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State Republicans OK Shane Sandridge election to replace ex-state Rep. Dan Nordberg

Author: Ernest Luning - January 17, 2018 - Updated: January 16, 2018

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State Rep.-designee Shane Sandridge and state Rep. Dan Nordberg, both Colorado Springs Republicans, smile after Sandridge was selected by a GOP vacancy committee to fill the remainder of Nordberg's term representing House District 14 on Thursday, Dec. 21, 2017, in Colorado Springs. Nordberg is stepping down from the Legislature to serve as regional administrator for the Small Business Administration. (Photo courtesy Colorado GOP)State Rep.-designee Shane Sandridge and state Rep. Dan Nordberg, both Colorado Springs Republicans, smile after Sandridge was selected by a GOP vacancy committee to fill the remainder of Nordberg’s term representing House District 14 on Thursday, Dec. 21, 2017, in Colorado Springs. Nordberg is stepping down from the Legislature to serve as regional administrator for the Small Business Administration. (Photo courtesy Colorado GOP)

The Colorado Republican Party made it official Tuesday: Shane Sandridge, a Colorado Springs investment consultant and former police officer, won a vacancy election to fill the term of former state Rep. Dan Nordberg, the Colorado Springs Republican who announced last month he was stepping down to take a job as regional administrator of the Small Business Administration with the Trump administration.

GOP officials had delayed certifying Sandridge’s election for more than three weeks following a challenge by a member of the House District 14 vacancy committee alleging proper procedures hadn’t been followed. A state party panel voted unanimously Friday to dismiss the complaint filed by Kanda Calef, a precinct officer, and give the all-clear to Sandridge, who is expected to be sworn in to the General Assembly early next week.

The 45-member vacancy committee voted on Dec. 21 to appoint Sandridge to the seat through the remainder of Nordberg’s term, which expires next January. He prevailed 23-20 in the second round of voting over Anita Miller. Aaron Novy received two votes.

The Republicans delayed releasing the decision until Tuesday, a spokesman said, in order to give Sandridge, Calef and others a “substantial written decision explaining our reasoning, not only the bottom-line conclusion.”

According to a detailed, eight-page report, the state party’s executive committee found the vacancy committee operated as it should have, including allowing the proper members to vote and delivering notice about the meeting  as required by law — two objections Calef raised after the election.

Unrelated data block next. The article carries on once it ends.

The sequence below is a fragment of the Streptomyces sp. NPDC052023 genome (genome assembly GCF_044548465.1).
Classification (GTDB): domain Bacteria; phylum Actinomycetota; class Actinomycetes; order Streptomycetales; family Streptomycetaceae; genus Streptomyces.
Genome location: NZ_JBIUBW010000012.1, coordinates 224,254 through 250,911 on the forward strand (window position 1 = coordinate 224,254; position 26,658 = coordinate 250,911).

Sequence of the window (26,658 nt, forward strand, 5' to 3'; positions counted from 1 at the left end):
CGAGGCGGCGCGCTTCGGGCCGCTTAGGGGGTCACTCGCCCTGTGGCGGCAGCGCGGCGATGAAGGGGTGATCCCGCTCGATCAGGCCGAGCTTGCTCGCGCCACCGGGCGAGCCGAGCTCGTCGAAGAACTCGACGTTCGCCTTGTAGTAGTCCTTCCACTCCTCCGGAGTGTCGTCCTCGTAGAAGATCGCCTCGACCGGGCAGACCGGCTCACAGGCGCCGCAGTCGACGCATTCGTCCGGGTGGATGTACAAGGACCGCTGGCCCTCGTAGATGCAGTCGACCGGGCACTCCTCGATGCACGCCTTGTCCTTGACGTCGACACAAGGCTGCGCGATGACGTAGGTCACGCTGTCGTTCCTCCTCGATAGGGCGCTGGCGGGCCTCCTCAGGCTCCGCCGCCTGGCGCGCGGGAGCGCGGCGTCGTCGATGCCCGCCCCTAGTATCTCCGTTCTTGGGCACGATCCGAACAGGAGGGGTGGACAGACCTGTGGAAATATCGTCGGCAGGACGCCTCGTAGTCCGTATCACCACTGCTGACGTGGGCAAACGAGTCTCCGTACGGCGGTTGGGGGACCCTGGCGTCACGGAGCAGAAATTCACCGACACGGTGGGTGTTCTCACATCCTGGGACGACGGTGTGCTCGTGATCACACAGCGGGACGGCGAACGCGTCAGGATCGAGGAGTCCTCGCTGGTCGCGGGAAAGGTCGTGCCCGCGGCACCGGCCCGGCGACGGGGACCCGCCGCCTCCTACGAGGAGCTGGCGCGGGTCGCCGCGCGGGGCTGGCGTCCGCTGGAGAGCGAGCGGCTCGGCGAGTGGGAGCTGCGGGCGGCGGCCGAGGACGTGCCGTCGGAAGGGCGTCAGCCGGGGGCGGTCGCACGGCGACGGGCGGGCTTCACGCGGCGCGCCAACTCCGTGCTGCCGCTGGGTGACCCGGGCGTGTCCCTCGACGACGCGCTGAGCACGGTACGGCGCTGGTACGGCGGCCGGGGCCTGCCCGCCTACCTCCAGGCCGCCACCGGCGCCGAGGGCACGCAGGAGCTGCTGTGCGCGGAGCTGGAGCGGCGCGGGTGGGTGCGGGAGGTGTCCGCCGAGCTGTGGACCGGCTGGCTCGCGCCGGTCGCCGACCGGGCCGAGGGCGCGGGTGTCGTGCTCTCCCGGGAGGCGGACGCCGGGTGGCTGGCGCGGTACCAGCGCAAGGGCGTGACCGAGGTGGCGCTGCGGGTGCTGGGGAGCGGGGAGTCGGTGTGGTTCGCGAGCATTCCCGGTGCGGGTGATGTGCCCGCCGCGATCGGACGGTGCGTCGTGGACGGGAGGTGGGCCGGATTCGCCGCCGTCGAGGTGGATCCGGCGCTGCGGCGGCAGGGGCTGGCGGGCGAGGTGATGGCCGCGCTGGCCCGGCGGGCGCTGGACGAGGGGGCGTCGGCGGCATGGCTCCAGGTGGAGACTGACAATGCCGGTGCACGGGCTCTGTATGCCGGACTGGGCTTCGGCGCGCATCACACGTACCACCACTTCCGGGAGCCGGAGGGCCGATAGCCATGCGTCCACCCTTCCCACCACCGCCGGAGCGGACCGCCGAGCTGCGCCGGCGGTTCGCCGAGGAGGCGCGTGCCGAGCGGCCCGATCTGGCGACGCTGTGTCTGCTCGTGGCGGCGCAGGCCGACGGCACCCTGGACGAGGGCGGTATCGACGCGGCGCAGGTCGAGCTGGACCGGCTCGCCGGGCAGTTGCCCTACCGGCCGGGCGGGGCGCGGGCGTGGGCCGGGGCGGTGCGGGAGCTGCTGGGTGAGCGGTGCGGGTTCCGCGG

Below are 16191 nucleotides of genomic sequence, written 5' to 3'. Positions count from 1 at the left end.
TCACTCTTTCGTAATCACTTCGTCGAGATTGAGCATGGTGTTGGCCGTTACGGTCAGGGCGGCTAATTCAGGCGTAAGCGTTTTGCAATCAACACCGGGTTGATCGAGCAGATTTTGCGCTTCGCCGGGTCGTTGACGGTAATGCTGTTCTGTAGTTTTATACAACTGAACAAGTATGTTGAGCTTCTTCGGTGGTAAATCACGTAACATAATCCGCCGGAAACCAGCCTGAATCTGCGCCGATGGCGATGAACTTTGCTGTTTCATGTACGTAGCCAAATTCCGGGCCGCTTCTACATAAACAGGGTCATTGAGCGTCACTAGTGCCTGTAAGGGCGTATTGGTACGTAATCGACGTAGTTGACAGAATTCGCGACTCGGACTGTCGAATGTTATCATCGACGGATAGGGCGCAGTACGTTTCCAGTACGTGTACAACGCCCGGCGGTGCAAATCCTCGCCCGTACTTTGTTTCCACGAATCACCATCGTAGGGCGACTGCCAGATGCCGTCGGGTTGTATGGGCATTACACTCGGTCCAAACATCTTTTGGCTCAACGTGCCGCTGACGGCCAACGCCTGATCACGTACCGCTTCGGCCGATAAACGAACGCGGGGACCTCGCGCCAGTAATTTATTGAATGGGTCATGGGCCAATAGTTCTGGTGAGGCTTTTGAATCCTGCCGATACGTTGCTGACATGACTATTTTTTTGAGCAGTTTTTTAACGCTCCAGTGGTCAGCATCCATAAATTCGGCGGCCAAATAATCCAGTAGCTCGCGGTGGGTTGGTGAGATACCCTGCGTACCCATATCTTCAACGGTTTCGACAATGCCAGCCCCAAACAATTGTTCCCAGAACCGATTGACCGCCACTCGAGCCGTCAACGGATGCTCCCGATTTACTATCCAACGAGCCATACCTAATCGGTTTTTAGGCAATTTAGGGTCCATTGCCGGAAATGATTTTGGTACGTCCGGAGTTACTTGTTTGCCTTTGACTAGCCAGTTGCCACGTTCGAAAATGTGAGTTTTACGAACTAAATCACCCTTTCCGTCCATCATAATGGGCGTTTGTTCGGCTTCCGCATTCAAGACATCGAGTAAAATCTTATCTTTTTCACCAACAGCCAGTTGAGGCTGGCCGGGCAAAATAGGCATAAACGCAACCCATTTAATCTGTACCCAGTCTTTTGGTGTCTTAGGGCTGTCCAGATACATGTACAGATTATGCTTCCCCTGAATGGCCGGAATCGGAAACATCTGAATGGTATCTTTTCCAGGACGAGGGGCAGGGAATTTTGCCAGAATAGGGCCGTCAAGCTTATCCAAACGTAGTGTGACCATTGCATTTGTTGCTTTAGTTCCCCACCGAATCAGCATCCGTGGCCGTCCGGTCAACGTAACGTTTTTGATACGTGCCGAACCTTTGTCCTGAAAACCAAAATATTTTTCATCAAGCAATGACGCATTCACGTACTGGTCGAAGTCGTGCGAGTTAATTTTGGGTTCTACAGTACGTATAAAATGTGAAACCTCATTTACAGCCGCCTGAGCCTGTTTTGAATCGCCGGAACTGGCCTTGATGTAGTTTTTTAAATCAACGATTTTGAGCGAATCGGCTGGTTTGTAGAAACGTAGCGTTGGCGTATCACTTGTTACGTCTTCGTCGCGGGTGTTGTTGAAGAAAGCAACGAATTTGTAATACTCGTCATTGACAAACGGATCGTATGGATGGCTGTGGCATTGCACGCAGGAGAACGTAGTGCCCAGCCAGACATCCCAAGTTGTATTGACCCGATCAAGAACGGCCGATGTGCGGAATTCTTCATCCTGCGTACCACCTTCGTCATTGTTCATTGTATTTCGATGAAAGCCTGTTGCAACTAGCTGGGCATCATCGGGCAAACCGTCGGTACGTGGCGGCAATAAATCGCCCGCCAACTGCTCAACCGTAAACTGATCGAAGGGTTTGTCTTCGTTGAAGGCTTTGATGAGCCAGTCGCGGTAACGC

Calef said she plans to drop any further appeals but maintained in a statement that “party leadership would rather certify a corrupt election than admit wrongdoing and make it right.”

She added that she didn’t want to cost “unwitting GOP donors” more money spent on legal fees or delay the vacancy appointment past early February, which would give Gov. John Hickenlooper, a Democrat, the chance to name Nordberg’s replacement.

Sandridge didn’t respond to a request for comment.

When he won the vacancy election, Sandridge described himself as a constitutional conservative who believes in keeping government small while encouraging the free market. A former Kansas City, Missouri, police officer and clinical psychotherapist for children with criminal tendencies, Sandridge said he intends to bring a tough-on-crime approach to lawmaking and work to prevent crime and suicide.

Ernest Luning

Ernest Luning

Ernest Luning is a political correspondent for Colorado Politics. He has covered politics and government for newspapers and online news sites in Colorado for more than 25 years, including at the Highlands Ranch Herald, the Jefferson Sentinels chain of community newspapers and the Aurora Sentinel, where he was the city hall and cops reporter. After editing the Aurora Daily Sun, he was a political reporter and blogger for The Colorado Independent site. For nearly a decade, he was a senior political reporter and occasional editor at The Colorado Statesman before the 119-year-old publication merged with Colorado Politics in 2017.